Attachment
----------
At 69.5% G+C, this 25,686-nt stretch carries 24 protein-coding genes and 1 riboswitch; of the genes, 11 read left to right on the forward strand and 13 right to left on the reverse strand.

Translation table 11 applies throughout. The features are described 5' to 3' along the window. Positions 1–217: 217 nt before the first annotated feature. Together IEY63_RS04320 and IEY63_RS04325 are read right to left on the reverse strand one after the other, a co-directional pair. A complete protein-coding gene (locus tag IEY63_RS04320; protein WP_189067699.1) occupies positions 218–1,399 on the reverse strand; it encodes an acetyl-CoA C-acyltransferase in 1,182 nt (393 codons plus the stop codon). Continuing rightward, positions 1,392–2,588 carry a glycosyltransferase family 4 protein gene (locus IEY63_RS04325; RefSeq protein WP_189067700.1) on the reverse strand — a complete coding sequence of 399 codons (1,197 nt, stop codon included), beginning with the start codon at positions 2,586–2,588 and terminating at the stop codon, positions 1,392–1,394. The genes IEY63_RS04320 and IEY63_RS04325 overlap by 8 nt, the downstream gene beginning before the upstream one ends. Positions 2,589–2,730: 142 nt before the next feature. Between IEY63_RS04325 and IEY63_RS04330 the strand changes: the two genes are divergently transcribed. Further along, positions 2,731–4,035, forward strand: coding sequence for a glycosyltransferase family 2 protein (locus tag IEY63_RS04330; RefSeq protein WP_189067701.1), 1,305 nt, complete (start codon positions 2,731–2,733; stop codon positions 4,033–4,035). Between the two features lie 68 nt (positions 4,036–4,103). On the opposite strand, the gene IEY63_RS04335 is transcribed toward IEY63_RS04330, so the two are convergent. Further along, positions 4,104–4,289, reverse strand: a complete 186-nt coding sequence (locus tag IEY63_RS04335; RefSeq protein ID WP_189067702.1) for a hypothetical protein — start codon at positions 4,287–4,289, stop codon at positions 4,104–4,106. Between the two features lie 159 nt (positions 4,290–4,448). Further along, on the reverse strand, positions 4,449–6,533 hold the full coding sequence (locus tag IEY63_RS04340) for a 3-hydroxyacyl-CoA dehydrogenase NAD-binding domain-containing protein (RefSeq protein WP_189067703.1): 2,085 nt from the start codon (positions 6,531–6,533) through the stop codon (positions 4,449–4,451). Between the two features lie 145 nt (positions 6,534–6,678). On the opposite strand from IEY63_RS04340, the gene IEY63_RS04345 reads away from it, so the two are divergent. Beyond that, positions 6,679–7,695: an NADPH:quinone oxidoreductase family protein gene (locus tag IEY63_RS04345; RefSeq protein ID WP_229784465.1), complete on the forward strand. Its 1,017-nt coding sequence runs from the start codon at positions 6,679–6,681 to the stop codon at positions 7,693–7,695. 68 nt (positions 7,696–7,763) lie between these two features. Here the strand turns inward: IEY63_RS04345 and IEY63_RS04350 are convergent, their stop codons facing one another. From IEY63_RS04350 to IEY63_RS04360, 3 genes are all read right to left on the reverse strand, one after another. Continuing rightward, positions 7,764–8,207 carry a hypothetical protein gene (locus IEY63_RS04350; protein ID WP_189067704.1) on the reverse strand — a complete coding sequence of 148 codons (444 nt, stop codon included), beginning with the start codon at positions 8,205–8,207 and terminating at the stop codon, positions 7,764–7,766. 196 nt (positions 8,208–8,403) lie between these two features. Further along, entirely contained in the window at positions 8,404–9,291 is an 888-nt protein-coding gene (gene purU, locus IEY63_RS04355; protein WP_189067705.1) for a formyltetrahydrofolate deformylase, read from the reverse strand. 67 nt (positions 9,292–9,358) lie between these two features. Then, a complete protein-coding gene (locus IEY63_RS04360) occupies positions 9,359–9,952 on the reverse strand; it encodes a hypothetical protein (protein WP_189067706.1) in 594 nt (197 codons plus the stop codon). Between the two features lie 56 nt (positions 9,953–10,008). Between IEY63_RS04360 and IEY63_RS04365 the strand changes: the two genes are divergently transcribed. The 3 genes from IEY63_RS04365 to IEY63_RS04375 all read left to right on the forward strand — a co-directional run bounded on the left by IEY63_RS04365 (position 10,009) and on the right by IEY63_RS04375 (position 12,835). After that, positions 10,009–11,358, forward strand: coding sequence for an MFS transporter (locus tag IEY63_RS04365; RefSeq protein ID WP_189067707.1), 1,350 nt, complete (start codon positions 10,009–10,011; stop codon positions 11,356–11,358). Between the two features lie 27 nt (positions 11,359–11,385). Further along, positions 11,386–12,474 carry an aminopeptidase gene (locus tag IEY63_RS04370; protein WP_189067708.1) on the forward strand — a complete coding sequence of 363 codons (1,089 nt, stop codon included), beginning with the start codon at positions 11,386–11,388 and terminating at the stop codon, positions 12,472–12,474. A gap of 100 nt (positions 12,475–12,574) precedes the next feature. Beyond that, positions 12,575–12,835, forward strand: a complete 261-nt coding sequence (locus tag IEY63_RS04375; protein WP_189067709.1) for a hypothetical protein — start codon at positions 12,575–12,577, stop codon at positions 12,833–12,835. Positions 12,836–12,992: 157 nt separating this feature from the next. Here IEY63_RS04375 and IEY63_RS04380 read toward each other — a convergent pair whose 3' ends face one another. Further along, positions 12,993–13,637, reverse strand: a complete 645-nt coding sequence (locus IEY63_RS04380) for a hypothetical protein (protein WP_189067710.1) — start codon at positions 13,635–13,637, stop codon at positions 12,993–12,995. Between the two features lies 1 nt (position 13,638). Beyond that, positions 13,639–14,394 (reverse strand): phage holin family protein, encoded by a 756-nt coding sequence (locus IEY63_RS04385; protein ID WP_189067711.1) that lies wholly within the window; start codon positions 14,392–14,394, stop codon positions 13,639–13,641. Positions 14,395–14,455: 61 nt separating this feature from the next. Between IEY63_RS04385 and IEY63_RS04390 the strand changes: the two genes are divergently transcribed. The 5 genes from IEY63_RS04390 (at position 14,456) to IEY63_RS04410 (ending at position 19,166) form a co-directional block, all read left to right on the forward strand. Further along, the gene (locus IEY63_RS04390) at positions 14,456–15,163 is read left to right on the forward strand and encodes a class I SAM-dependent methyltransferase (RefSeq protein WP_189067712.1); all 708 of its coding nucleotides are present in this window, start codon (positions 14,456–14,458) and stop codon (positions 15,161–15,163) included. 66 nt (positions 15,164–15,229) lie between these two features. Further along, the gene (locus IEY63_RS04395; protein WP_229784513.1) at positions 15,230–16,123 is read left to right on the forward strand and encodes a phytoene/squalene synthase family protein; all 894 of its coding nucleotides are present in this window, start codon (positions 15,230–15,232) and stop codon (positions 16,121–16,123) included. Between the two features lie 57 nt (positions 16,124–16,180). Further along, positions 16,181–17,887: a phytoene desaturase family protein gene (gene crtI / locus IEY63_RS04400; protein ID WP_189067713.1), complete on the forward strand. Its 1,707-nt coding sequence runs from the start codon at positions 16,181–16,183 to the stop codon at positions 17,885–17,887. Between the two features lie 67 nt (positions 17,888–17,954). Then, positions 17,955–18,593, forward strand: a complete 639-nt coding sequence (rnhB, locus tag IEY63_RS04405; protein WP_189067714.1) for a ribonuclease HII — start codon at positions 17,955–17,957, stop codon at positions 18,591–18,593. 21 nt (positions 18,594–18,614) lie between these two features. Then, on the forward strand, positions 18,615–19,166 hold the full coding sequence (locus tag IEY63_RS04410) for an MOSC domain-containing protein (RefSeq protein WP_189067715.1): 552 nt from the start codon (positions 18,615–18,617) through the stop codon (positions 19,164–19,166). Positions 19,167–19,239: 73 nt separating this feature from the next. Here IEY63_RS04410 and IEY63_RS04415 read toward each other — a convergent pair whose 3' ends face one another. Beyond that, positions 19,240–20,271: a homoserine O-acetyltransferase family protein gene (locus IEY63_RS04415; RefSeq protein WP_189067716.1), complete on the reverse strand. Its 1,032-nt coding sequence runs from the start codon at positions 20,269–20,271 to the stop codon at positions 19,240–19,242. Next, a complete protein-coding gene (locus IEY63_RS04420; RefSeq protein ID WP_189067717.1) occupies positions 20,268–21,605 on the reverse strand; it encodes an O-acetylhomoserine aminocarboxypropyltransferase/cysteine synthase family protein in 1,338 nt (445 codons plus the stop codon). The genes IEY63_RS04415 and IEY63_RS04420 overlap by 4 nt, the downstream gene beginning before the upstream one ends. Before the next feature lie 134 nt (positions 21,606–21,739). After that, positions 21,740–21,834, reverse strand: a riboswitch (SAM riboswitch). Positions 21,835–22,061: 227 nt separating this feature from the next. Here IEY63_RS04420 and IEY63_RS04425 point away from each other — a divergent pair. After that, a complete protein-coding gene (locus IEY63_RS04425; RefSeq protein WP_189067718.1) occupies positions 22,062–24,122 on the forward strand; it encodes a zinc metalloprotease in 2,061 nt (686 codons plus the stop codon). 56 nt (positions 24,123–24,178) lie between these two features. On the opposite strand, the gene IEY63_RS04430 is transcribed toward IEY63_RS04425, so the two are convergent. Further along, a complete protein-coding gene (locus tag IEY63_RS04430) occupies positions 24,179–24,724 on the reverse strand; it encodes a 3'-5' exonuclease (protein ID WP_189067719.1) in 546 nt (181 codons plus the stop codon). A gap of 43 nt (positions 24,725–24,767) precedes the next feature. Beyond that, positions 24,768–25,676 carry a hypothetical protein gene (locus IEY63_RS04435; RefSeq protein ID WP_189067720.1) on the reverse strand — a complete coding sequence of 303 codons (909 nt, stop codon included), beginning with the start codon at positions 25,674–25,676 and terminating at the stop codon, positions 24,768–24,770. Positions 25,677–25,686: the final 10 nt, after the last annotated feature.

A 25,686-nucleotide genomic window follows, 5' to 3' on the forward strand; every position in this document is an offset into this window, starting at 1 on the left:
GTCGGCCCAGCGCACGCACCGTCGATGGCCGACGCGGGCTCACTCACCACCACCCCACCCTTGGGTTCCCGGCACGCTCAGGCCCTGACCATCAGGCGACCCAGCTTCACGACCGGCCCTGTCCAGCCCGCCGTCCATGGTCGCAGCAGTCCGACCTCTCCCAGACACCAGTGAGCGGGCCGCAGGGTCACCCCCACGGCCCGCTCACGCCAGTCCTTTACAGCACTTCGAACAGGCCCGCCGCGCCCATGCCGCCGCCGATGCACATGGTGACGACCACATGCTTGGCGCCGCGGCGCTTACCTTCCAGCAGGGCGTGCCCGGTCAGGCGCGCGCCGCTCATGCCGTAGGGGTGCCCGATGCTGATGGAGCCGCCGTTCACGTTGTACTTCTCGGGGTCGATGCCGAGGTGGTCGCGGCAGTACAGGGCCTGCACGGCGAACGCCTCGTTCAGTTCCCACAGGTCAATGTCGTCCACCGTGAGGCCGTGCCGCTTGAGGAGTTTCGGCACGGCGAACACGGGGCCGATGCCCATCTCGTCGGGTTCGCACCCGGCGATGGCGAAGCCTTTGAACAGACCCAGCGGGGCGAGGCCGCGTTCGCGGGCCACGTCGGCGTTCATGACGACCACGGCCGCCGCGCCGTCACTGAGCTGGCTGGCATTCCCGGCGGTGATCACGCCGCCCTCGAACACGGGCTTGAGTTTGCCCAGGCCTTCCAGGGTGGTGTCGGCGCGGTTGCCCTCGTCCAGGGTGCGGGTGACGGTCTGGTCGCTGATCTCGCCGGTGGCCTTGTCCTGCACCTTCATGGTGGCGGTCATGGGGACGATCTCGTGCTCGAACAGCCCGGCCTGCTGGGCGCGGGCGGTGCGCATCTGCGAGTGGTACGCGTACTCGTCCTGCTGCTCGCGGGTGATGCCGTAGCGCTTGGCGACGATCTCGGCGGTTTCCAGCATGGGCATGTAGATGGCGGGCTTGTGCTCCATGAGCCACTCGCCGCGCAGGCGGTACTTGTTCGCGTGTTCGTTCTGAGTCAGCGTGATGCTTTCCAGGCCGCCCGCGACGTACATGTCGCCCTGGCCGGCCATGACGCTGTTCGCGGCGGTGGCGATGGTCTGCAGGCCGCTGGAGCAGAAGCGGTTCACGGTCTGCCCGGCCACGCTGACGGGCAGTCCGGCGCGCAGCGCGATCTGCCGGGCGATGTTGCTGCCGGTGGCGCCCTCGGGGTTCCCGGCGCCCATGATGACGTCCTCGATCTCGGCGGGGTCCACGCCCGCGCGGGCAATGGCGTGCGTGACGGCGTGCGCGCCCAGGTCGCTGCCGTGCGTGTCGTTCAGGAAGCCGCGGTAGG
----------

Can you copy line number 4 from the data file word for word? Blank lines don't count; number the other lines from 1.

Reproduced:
GTCGGCCCAGCGCACGCACCGTCGATGGCCGACGCGGGCTCACTCACCACCACCCCACCCTTGGGTTCCCGGCACGCTCAGGCCCTGACCATCAGGCGACCCAGCTTCACGACCGGCCCTGTCCAGCCCGCCGTCCATGGTCGCAGCAGTCCGACCTCTCCCAGACACCAGTGAGCGGGCCGCAGGGTCACCCCCACGGCCCGCTCACGCCAGTCCTTTACAGCACTTCGAACAGGCCCGCCGCGCCCATGCCGCCGCCGATGCACATGGTGACGACCACATGCTTGGCGCCGCGGCGCTTACCTTCCAGCAGGGCGTGCCCGGTCAGGCGCGCGCCGCTCATGCCGTAGGGGTGCCCGATGCTGATGGAGCCGCCGTTCACGTTGTACTTCTCGGGGTCGATGCCGAGGTGGTCGCGGCAGTACAGGGCCTGCACGGCGAACGCCTCGTTCAGTTCCCACAGGTCAATGTCGTCCACCGTGAGGCCGTGCCGCTTGAGGAGTTTCGGCACGGCGAACACGGGGCCGATGCCCATCTCGTCGGGTTCGCACCCGGCGATGGCGAAGCCTTTGAACAGACCCAGCGGGGCGAGGCCGCGTTCGCGGGCCACGTCGGCGTTCATGACGACCACGGCCGCCGCGCCGTCACTGAGCTGGCTGGCATTCCCGGCGGTGATCACGCCGCCCTCGAACACGGGCTTGAGTTTGCCCAGGCCTTCCAGGGTGGTGTCGGCGCGGTTGCCCTCGTCCAGGGTGCGGGTGACGGTCTGGTCGCTGATCTCGCCGGTGGCCTTGTCCTGCACCTTCATGGTGGCGGTCATGGGGACGATCTCGTGCTCGAACAGCCCGGCCTGCTGGGCGCGGGCGGTGCGCATCTGCGAGTGGTACGCGTACTCGTCCTGCTGCTCGCGGGTGATGCCGTAGCGCTTGGCGACGATCTCGGCGGTTTCCAGCATGGGCATGTAGATGGCGGGCTTGTGCTCCATGAGCCACTCGCCGCGCAGGCGGTACTTGTTCGCGTGTTCGTTCTGAGTCAGCGTGATGCTTTCCAGGCCGCCCGCGACGTACATGTCGCCCTGGCCGGCCATGACGCTGTTCGCGGCGGTGGCGATGGTCTGCAGGCCGCTGGAGCAGAAGCGGTTCACGGTCTGCCCGGCCACGCTGACGGGCAGTCCGGCGCGCAGCGCGATCTGCCGGGCGATGTTGCTGCCGGTGGCGCCCTCGGGGTTCCCGGCGCCCATGATGACGTCCTCGATCTCGGCGGGGTCCACGCCCGCGCGGGCAATGGCGTGCGTGACGGCGTGCGCGCCCAGGTCGCTGCCGTGCGTGTCGTTCAGGAAGCCGCGGTAGG